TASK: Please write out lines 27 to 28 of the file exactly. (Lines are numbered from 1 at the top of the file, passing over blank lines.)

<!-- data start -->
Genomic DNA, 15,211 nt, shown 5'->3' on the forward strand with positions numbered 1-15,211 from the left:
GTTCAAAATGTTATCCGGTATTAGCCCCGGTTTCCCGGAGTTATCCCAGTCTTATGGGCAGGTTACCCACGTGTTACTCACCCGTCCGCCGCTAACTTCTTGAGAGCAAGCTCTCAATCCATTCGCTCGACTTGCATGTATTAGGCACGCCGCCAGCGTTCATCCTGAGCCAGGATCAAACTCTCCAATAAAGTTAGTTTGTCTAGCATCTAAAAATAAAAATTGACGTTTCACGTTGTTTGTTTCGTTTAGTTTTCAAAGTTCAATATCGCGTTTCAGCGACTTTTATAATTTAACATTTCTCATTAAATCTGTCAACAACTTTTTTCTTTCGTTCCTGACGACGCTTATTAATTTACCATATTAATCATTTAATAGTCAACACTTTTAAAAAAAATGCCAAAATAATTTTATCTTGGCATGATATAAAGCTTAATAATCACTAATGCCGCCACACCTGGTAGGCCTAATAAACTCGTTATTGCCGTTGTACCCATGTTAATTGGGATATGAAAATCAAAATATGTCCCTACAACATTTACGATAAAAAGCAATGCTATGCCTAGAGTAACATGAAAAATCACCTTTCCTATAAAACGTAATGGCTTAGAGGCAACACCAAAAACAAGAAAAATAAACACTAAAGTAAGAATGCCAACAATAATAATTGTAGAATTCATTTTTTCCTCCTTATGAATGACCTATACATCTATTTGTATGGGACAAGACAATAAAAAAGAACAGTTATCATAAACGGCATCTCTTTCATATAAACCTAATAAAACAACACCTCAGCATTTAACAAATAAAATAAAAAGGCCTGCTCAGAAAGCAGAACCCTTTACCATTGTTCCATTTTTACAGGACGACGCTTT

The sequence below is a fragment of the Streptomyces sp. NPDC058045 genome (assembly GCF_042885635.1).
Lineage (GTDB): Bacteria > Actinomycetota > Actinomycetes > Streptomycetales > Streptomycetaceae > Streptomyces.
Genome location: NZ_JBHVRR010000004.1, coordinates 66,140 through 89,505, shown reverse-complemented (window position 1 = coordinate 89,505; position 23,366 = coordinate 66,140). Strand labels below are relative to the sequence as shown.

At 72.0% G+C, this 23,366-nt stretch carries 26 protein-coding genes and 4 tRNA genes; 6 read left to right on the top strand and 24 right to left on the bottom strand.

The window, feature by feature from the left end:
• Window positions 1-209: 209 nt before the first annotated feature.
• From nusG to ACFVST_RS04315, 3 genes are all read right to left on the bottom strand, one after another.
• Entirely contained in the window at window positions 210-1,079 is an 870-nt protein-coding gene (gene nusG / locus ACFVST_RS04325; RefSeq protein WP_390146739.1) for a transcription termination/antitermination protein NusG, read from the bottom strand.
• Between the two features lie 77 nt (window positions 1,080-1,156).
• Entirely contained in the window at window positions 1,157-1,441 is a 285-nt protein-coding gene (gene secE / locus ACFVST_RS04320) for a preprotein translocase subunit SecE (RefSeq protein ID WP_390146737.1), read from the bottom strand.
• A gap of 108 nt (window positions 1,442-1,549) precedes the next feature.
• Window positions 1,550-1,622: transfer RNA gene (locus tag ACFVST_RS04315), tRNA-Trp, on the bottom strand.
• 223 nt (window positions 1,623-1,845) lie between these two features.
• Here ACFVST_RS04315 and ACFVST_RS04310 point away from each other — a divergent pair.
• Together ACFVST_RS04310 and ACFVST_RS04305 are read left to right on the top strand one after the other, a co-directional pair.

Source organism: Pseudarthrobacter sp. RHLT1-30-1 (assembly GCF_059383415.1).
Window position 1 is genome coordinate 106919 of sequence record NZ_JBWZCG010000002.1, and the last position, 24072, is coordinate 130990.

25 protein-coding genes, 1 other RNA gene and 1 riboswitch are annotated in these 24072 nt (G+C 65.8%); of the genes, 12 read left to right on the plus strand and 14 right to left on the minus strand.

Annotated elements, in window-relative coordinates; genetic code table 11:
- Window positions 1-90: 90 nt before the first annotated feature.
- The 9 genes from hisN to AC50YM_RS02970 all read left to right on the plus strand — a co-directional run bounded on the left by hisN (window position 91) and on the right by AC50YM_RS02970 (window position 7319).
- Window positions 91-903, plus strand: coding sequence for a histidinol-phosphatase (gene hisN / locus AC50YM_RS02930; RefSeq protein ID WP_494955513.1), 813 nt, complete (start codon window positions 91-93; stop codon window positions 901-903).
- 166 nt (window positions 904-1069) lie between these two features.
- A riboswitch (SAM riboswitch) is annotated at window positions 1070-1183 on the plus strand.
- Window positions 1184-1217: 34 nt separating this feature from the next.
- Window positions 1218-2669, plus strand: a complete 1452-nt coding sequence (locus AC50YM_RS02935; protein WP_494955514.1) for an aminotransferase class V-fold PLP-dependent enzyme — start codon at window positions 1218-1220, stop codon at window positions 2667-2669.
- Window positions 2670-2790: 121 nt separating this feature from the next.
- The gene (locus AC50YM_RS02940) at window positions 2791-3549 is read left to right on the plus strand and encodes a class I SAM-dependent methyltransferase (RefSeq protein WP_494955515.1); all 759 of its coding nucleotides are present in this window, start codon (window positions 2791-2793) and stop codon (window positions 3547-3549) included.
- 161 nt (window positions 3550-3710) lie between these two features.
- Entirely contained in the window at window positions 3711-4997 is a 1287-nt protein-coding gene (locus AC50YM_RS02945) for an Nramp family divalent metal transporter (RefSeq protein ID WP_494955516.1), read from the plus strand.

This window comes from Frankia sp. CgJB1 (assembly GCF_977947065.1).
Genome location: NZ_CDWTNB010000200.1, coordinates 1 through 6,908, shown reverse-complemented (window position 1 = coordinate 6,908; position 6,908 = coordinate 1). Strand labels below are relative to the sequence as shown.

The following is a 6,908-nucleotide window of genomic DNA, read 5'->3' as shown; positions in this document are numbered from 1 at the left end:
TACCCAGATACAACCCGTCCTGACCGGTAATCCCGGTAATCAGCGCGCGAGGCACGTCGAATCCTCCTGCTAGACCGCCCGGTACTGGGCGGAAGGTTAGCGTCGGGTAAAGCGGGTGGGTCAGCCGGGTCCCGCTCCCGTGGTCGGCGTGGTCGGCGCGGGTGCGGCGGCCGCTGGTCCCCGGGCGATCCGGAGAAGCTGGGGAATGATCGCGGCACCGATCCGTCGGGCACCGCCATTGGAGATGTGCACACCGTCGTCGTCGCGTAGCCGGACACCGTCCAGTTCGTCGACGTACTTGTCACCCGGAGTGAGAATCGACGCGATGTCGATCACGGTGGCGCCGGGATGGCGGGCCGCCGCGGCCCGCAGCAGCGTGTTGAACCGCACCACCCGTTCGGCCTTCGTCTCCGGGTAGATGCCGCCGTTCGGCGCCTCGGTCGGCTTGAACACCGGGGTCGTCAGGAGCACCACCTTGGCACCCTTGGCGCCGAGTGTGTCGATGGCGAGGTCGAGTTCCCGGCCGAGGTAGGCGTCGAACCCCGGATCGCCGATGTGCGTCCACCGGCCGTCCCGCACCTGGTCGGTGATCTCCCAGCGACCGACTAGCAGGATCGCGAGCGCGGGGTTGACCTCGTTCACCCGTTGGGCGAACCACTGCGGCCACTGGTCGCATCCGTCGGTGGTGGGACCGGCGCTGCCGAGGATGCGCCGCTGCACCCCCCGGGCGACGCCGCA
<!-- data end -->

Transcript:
- Window positions 1184-1217: 34 nt separating this feature from the next.
- Window positions 1218-2669, plus strand: a complete 1452-nt coding sequence (locus AC50YM_RS02935; protein WP_494955514.1) for an aminotransferase class V-fold PLP-dependent enzyme — start codon at window positions 1218-1220, stop codon at window positions 2667-2669.